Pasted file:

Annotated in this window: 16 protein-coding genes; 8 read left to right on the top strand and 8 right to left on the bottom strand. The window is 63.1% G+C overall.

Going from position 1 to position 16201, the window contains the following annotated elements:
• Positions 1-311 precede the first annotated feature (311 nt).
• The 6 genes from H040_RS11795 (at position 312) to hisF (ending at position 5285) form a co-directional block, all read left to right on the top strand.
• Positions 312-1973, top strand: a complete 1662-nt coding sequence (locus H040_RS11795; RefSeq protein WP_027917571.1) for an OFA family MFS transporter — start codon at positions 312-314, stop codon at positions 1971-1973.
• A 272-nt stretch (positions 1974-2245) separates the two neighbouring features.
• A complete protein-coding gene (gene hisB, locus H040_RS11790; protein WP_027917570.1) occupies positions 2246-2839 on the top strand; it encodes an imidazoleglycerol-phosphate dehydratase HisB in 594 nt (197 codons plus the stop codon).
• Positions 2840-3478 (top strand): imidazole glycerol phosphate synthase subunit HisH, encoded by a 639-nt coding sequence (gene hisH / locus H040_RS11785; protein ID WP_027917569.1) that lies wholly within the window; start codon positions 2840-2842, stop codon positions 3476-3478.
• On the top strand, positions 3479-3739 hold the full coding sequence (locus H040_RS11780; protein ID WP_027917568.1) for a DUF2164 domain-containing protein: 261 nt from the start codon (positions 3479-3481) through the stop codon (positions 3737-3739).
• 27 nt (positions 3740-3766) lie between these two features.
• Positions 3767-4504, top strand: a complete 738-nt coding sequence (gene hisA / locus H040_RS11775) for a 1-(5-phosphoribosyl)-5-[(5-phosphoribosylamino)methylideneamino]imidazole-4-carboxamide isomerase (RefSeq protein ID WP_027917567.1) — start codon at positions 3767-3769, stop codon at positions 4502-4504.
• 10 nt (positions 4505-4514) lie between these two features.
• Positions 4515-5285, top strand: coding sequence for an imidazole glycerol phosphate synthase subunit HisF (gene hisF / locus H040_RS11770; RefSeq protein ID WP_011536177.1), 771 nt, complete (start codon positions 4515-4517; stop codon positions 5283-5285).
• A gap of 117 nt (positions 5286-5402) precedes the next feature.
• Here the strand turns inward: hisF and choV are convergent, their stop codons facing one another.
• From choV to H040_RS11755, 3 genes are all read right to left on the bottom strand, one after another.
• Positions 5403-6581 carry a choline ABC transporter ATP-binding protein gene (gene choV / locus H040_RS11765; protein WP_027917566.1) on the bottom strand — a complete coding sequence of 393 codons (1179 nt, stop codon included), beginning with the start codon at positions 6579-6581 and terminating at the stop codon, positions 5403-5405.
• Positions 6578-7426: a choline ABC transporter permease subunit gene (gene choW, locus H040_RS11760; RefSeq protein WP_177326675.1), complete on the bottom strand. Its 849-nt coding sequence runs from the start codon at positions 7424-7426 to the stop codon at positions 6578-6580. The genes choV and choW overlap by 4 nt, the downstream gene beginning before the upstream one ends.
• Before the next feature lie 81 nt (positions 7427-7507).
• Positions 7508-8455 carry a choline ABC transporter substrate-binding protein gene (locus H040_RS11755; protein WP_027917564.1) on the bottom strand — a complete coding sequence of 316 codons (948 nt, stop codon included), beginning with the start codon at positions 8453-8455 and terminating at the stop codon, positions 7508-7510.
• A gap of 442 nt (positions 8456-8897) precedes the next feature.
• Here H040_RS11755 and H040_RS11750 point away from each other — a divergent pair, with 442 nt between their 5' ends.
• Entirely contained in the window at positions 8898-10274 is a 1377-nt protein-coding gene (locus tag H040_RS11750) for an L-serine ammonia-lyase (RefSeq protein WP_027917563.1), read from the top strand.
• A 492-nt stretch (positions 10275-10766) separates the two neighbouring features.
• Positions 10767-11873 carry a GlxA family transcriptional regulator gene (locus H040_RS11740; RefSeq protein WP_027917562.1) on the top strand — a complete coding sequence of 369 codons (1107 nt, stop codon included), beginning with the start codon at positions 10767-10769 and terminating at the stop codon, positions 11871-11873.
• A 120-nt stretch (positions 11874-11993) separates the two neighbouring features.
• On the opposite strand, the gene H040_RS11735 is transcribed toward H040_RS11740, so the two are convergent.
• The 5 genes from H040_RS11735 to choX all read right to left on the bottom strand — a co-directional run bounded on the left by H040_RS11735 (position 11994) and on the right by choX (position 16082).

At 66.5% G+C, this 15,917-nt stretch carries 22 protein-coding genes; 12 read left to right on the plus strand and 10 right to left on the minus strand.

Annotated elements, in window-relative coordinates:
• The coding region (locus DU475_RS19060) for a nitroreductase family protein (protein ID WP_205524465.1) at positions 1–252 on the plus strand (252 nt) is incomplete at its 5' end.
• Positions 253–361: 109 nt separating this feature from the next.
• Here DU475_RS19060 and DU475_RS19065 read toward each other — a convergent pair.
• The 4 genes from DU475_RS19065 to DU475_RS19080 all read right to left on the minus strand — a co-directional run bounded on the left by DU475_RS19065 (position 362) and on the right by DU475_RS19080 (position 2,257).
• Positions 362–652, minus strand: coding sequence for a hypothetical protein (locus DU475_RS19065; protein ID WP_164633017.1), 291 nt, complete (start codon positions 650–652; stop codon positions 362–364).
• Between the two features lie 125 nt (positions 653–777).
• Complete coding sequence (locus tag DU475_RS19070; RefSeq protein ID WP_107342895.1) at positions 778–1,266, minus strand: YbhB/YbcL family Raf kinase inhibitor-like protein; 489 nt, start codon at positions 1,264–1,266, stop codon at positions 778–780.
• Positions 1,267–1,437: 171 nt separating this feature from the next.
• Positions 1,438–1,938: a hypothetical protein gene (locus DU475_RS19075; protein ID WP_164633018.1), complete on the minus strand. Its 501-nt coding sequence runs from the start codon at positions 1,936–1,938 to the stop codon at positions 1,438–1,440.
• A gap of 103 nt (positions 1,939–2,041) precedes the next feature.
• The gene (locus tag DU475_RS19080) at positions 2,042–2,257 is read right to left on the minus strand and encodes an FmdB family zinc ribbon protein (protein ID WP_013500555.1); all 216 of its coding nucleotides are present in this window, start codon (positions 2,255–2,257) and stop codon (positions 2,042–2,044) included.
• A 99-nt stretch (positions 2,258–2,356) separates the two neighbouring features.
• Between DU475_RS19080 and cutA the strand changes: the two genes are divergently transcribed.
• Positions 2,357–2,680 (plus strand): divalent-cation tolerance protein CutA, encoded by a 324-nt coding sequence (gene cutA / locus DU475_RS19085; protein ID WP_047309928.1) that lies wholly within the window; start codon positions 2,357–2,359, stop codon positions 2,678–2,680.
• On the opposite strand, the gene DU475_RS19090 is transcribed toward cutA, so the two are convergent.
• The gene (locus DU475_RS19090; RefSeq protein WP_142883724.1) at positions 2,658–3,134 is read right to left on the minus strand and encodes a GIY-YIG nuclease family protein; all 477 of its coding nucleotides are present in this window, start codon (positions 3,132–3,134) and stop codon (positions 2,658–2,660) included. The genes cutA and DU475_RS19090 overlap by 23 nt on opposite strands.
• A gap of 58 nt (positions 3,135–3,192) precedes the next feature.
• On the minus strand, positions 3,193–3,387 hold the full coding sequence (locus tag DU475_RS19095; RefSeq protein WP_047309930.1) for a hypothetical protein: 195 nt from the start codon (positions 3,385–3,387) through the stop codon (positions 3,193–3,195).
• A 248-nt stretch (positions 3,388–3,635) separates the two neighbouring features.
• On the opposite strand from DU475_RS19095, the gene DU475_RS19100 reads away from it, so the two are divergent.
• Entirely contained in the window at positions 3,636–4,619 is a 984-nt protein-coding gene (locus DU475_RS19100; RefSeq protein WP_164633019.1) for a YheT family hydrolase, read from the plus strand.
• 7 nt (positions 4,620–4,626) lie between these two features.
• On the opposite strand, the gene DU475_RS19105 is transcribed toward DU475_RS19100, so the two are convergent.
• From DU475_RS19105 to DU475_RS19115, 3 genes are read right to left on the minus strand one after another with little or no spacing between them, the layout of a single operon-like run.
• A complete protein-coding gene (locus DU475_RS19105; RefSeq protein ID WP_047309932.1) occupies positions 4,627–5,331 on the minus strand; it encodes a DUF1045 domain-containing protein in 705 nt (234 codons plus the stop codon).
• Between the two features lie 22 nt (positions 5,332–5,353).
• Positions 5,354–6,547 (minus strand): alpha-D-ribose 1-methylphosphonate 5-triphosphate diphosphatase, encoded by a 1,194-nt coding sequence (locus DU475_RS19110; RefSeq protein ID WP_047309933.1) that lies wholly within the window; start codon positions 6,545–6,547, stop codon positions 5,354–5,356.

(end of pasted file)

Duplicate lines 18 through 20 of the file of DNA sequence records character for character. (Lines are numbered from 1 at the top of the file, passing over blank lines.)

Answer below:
• Positions 6578-7426: a choline ABC transporter permease subunit gene (gene choW, locus H040_RS11760; RefSeq protein WP_177326675.1), complete on the bottom strand. Its 849-nt coding sequence runs from the start codon at positions 7424-7426 to the stop codon at positions 6578-6580. The genes choV and choW overlap by 4 nt, the downstream gene beginning before the upstream one ends.
• Before the next feature lie 81 nt (positions 7427-7507).
• Positions 7508-8455 carry a choline ABC transporter substrate-binding protein gene (locus H040_RS11755; protein WP_027917564.1) on the bottom strand — a complete coding sequence of 316 codons (948 nt, stop codon included), beginning with the start codon at positions 8453-8455 and terminating at the stop codon, positions 7508-7510.